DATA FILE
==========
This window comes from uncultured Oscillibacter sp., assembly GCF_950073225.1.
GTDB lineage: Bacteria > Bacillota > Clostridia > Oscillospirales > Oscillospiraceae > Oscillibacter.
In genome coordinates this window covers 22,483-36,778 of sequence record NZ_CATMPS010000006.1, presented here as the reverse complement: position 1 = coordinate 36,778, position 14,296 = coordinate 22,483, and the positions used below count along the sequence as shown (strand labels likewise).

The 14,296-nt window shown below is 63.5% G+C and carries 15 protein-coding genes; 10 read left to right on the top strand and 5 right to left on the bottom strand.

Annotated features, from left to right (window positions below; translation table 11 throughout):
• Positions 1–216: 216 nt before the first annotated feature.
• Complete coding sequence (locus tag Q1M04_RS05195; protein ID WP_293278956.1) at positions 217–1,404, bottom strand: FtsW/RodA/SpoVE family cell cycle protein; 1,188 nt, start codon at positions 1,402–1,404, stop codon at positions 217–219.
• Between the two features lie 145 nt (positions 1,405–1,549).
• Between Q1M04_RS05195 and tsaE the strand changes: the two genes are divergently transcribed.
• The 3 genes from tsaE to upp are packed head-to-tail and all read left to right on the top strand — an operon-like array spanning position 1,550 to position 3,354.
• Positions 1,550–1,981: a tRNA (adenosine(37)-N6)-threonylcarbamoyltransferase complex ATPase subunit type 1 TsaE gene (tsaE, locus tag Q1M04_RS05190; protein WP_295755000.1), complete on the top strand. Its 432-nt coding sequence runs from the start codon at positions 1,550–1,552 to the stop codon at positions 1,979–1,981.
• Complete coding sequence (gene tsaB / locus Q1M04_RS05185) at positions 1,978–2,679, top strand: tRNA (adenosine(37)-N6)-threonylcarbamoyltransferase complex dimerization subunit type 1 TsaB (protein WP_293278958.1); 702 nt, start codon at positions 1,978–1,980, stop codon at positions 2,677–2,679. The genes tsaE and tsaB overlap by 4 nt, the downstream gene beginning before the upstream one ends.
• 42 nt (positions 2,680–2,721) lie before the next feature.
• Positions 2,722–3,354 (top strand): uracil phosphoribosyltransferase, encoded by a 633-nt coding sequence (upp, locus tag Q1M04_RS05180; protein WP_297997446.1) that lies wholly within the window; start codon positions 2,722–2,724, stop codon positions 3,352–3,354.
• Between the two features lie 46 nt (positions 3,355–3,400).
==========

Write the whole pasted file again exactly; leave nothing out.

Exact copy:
This window comes from uncultured Oscillibacter sp., assembly GCF_950073225.1.
GTDB lineage: Bacteria > Bacillota > Clostridia > Oscillospirales > Oscillospiraceae > Oscillibacter.
In genome coordinates this window covers 22,483-36,778 of sequence record NZ_CATMPS010000006.1, presented here as the reverse complement: position 1 = coordinate 36,778, position 14,296 = coordinate 22,483, and the positions used below count along the sequence as shown (strand labels likewise).

The 14,296-nt window shown below is 63.5% G+C and carries 15 protein-coding genes; 10 read left to right on the top strand and 5 right to left on the bottom strand.

Annotated features, from left to right (window positions below; translation table 11 throughout):
• Positions 1–216: 216 nt before the first annotated feature.
• Complete coding sequence (locus tag Q1M04_RS05195; protein ID WP_293278956.1) at positions 217–1,404, bottom strand: FtsW/RodA/SpoVE family cell cycle protein; 1,188 nt, start codon at positions 1,402–1,404, stop codon at positions 217–219.
• Between the two features lie 145 nt (positions 1,405–1,549).
• Between Q1M04_RS05195 and tsaE the strand changes: the two genes are divergently transcribed.
• The 3 genes from tsaE to upp are packed head-to-tail and all read left to right on the top strand — an operon-like array spanning position 1,550 to position 3,354.
• Positions 1,550–1,981: a tRNA (adenosine(37)-N6)-threonylcarbamoyltransferase complex ATPase subunit type 1 TsaE gene (tsaE, locus tag Q1M04_RS05190; protein WP_295755000.1), complete on the top strand. Its 432-nt coding sequence runs from the start codon at positions 1,550–1,552 to the stop codon at positions 1,979–1,981.
• Complete coding sequence (gene tsaB / locus Q1M04_RS05185) at positions 1,978–2,679, top strand: tRNA (adenosine(37)-N6)-threonylcarbamoyltransferase complex dimerization subunit type 1 TsaB (protein WP_293278958.1); 702 nt, start codon at positions 1,978–1,980, stop codon at positions 2,677–2,679. The genes tsaE and tsaB overlap by 4 nt, the downstream gene beginning before the upstream one ends.
• 42 nt (positions 2,680–2,721) lie before the next feature.
• Positions 2,722–3,354 (top strand): uracil phosphoribosyltransferase, encoded by a 633-nt coding sequence (upp, locus tag Q1M04_RS05180; protein WP_297997446.1) that lies wholly within the window; start codon positions 2,722–2,724, stop codon positions 3,352–3,354.
• Between the two features lie 46 nt (positions 3,355–3,400).